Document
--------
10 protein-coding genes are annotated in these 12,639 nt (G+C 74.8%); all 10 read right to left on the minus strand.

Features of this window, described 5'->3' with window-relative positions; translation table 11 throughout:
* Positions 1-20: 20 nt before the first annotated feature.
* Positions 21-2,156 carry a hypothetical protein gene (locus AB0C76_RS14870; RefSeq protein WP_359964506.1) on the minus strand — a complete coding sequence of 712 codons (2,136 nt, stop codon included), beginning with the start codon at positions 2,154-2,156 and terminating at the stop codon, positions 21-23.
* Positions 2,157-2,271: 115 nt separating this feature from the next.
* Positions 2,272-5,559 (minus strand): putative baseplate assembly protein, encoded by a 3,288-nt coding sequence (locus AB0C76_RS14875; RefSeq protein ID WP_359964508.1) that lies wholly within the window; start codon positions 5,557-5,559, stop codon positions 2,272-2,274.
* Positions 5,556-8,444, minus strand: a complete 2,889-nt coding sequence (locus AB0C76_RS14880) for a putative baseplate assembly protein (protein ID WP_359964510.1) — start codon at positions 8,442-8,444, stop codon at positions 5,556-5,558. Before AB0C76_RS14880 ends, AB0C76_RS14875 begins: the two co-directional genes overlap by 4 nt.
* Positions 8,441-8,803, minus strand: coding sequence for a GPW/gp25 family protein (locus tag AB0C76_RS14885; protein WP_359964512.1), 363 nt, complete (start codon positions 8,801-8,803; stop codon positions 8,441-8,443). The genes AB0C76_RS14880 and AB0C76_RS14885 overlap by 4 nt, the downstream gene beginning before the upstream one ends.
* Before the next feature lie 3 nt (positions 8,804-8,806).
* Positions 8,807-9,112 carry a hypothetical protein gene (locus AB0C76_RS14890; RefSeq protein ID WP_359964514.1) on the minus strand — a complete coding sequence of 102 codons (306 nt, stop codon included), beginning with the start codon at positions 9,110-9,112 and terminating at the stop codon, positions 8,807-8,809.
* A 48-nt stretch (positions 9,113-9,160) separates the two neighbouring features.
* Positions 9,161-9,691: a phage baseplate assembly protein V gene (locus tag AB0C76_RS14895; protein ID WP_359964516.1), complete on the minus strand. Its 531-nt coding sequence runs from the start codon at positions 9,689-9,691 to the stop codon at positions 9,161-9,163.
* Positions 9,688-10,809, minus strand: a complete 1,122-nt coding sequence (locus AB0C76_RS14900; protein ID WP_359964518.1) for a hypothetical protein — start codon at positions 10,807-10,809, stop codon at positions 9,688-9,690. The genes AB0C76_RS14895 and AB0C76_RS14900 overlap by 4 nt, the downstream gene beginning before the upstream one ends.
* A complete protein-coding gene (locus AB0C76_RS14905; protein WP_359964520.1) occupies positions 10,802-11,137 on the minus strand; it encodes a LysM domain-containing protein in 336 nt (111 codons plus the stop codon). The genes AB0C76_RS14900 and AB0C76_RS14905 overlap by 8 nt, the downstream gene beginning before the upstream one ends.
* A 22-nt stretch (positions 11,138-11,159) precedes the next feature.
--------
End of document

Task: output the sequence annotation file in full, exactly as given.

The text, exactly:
10 protein-coding genes are annotated in these 12,639 nt (G+C 74.8%); all 10 read right to left on the minus strand.

Features of this window, described 5'->3' with window-relative positions; translation table 11 throughout:
* Positions 1-20: 20 nt before the first annotated feature.
* Positions 21-2,156 carry a hypothetical protein gene (locus AB0C76_RS14870; RefSeq protein WP_359964506.1) on the minus strand — a complete coding sequence of 712 codons (2,136 nt, stop codon included), beginning with the start codon at positions 2,154-2,156 and terminating at the stop codon, positions 21-23.
* Positions 2,157-2,271: 115 nt separating this feature from the next.
* Positions 2,272-5,559 (minus strand): putative baseplate assembly protein, encoded by a 3,288-nt coding sequence (locus AB0C76_RS14875; RefSeq protein ID WP_359964508.1) that lies wholly within the window; start codon positions 5,557-5,559, stop codon positions 2,272-2,274.
* Positions 5,556-8,444, minus strand: a complete 2,889-nt coding sequence (locus AB0C76_RS14880) for a putative baseplate assembly protein (protein ID WP_359964510.1) — start codon at positions 8,442-8,444, stop codon at positions 5,556-5,558. Before AB0C76_RS14880 ends, AB0C76_RS14875 begins: the two co-directional genes overlap by 4 nt.
* Positions 8,441-8,803, minus strand: coding sequence for a GPW/gp25 family protein (locus tag AB0C76_RS14885; protein WP_359964512.1), 363 nt, complete (start codon positions 8,801-8,803; stop codon positions 8,441-8,443). The genes AB0C76_RS14880 and AB0C76_RS14885 overlap by 4 nt, the downstream gene beginning before the upstream one ends.
* Before the next feature lie 3 nt (positions 8,804-8,806).
* Positions 8,807-9,112 carry a hypothetical protein gene (locus AB0C76_RS14890; RefSeq protein ID WP_359964514.1) on the minus strand — a complete coding sequence of 102 codons (306 nt, stop codon included), beginning with the start codon at positions 9,110-9,112 and terminating at the stop codon, positions 8,807-8,809.
* A 48-nt stretch (positions 9,113-9,160) separates the two neighbouring features.
* Positions 9,161-9,691: a phage baseplate assembly protein V gene (locus tag AB0C76_RS14895; protein ID WP_359964516.1), complete on the minus strand. Its 531-nt coding sequence runs from the start codon at positions 9,689-9,691 to the stop codon at positions 9,161-9,163.
* Positions 9,688-10,809, minus strand: a complete 1,122-nt coding sequence (locus AB0C76_RS14900; protein ID WP_359964518.1) for a hypothetical protein — start codon at positions 10,807-10,809, stop codon at positions 9,688-9,690. The genes AB0C76_RS14895 and AB0C76_RS14900 overlap by 4 nt, the downstream gene beginning before the upstream one ends.
* A complete protein-coding gene (locus AB0C76_RS14905; protein WP_359964520.1) occupies positions 10,802-11,137 on the minus strand; it encodes a LysM domain-containing protein in 336 nt (111 codons plus the stop codon). The genes AB0C76_RS14900 and AB0C76_RS14905 overlap by 8 nt, the downstream gene beginning before the upstream one ends.
* A 22-nt stretch (positions 11,138-11,159) precedes the next feature.